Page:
Bankruptcy Exemptions in Texas
Protecting Your Property During Bankruptcy
For some, the biggest concern about filing for
Chapter 7 or
Chapter 13 bankruptcy is that they will lose everything in the process. However,
you should know that this is nothing more than a common misconception.
In Texas, debtors can use either state or federal bankruptcy exemptions
to protect their property—up to a certain dollar amount.
While all states have their own exemption laws, if you file for bankruptcy
in Texas, you have the option to use either state or federal property
exemptions. You cannot use both, which is why it would be wise to discuss
your options with
a Dallas bankruptcy attorney at Allmand Law Firm, PLLC before moving forward with your bankruptcy case.
To learn more about your options, call us for a
free bankruptcy consultation!
Will I Be Able to Keep My Home?
If you elect to use state bankruptcy exemptions, you may be able to protect
the entire value of your home.
Texas offers an unlimited homestead exemption, as long as your property does not exceed 10 acres in a city, town or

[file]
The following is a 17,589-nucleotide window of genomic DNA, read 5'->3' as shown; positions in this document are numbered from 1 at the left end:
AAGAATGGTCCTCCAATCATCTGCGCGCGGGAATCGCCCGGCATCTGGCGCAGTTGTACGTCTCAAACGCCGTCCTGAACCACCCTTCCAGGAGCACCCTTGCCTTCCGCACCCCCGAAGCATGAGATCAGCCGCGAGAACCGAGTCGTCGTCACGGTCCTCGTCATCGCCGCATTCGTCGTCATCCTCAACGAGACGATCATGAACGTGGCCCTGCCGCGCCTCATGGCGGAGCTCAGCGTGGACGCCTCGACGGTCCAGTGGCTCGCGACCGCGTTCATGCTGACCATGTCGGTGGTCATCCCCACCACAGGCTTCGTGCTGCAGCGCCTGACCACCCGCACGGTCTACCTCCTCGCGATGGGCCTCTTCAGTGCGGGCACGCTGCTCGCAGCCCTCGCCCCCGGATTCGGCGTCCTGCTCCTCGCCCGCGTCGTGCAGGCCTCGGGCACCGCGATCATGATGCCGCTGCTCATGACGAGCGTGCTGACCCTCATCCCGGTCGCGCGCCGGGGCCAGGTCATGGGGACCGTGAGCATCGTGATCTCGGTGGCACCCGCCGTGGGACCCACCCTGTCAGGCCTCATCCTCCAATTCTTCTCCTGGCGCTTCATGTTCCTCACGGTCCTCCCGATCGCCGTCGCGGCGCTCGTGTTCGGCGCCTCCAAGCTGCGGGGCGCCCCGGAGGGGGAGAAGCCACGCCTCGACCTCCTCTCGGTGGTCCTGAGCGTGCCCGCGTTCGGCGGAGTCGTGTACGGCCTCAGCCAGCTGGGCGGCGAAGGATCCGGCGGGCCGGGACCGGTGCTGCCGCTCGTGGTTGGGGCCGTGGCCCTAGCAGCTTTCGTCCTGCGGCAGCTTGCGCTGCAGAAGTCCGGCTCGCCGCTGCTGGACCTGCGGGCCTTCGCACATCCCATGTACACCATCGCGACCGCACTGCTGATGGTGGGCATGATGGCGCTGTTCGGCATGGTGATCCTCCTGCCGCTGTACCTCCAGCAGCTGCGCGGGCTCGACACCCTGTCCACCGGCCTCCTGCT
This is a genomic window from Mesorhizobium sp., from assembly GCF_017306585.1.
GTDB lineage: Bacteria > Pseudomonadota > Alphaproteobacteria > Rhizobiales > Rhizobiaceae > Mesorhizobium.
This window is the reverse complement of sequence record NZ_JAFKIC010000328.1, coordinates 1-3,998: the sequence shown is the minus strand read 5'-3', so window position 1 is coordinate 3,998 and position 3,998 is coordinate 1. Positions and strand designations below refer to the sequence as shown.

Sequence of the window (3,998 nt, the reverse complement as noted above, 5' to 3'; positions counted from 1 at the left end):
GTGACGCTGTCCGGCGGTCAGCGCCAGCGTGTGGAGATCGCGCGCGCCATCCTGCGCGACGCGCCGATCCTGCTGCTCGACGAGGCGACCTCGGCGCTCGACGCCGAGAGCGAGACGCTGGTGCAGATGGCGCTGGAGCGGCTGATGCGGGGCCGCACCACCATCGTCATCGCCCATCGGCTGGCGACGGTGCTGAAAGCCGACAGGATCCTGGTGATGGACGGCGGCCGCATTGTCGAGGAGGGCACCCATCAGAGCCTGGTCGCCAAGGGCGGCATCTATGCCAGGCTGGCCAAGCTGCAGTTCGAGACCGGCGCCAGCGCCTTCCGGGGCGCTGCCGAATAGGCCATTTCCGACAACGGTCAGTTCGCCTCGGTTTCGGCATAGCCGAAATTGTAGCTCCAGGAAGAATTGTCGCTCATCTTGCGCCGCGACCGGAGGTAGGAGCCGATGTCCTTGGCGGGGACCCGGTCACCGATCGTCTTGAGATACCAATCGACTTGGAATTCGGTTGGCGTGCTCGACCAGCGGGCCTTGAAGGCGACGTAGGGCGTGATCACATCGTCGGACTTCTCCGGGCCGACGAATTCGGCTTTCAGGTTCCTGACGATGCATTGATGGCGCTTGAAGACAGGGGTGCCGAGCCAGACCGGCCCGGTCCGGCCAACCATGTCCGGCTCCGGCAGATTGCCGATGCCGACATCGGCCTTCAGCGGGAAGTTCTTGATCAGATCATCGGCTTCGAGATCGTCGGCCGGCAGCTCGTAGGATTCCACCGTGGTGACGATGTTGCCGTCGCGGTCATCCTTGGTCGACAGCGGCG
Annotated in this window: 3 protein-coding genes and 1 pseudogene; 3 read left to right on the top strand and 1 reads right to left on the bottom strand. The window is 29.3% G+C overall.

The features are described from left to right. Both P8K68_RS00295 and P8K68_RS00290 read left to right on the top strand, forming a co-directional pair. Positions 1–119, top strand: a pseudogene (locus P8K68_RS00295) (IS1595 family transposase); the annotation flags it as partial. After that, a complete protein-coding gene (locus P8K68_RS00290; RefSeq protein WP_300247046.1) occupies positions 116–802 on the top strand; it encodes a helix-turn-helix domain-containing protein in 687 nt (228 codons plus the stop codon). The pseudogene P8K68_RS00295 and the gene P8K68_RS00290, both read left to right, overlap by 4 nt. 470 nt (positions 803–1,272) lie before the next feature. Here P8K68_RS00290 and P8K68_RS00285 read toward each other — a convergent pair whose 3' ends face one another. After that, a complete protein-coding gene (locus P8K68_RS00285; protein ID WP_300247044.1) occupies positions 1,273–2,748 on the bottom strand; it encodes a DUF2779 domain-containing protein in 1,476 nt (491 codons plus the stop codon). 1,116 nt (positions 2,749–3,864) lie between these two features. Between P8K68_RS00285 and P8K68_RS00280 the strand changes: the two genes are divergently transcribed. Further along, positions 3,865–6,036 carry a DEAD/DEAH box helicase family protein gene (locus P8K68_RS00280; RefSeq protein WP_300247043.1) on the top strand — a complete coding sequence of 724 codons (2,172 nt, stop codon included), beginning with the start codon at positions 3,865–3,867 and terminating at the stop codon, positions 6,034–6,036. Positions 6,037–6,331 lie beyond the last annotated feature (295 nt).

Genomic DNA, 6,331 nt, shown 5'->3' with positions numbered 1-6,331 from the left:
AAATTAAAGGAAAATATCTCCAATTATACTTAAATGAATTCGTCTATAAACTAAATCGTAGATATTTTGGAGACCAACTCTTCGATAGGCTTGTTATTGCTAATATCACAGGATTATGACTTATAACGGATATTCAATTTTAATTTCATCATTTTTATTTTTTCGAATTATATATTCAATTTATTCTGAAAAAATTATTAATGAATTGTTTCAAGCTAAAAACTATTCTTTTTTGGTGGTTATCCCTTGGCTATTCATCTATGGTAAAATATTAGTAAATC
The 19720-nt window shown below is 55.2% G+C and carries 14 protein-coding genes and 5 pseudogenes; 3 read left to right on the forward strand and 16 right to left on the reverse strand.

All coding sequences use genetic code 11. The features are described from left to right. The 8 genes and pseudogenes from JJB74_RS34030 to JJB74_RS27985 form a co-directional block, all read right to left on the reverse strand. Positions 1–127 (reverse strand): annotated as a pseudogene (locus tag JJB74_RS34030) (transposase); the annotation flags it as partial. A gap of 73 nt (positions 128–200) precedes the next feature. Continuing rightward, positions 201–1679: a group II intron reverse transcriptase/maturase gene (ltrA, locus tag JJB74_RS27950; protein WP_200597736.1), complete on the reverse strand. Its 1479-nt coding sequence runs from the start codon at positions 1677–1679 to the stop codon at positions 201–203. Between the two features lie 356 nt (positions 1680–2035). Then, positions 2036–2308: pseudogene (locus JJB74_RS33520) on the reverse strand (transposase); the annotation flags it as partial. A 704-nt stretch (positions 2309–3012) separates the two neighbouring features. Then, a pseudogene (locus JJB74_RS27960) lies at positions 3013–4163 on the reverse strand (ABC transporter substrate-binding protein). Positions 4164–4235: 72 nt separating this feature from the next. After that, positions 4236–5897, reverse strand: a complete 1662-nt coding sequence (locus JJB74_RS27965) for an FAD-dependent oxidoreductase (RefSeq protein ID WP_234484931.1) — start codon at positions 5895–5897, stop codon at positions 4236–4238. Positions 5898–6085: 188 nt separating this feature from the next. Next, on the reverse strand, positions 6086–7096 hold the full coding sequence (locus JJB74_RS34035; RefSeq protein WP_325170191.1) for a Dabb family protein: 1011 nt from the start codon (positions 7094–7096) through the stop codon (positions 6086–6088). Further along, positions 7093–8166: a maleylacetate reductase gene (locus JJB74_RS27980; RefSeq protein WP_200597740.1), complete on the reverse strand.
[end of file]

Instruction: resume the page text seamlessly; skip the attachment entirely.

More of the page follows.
village or 100 acres elsewhere. If your rural homestead is occupied by
a family, this limit is doubled to 200 acres.
Other Property Exemptions Under Texas Law
Texas exemption laws allow you to exempt the entire value of one motor
vehicle per licensed household member, as well as up to $100,000 in personal
property per family or up to $50,000 if you are a single adult.
Personal property may include:
- Up to two firearms
- Home furnishings
- Jewelry (up to $25,000)
- Clothing and food
- Health savings accounts
- Sporting equipment
It is also important to note that both Texas and federal
bankruptcy exemptions can be doubled if you and your spouse file jointly. You would
each be entitled to your own exemptions, making it possible for you to
protect double the amount of property.
Should I Use State or Federal Exemptions?
If you have significant equity in your home or a large amount of personal
property, state exemptions may be the right choice for you. Texas law
offers generous exemptions for your home, motor vehicles and personal
property; however, one advantage of choosing federal exemptions is that
you can benefit from a “wildcard exemption."
A wildcard exemption can be applied to any property that you own. With
this, you could exempt up to $1,225 plus any amount left over from the
homestead exemption, up to $11,500. If you do not claim your full homestead
exemption under federal law, you would have up to $12,725 that could be
applied to any of your property.
Find out which type of bankruptcy exemptions would most benefit you by
speaking to our bankruptcy lawyers in Dallas.
Call our office today to get started!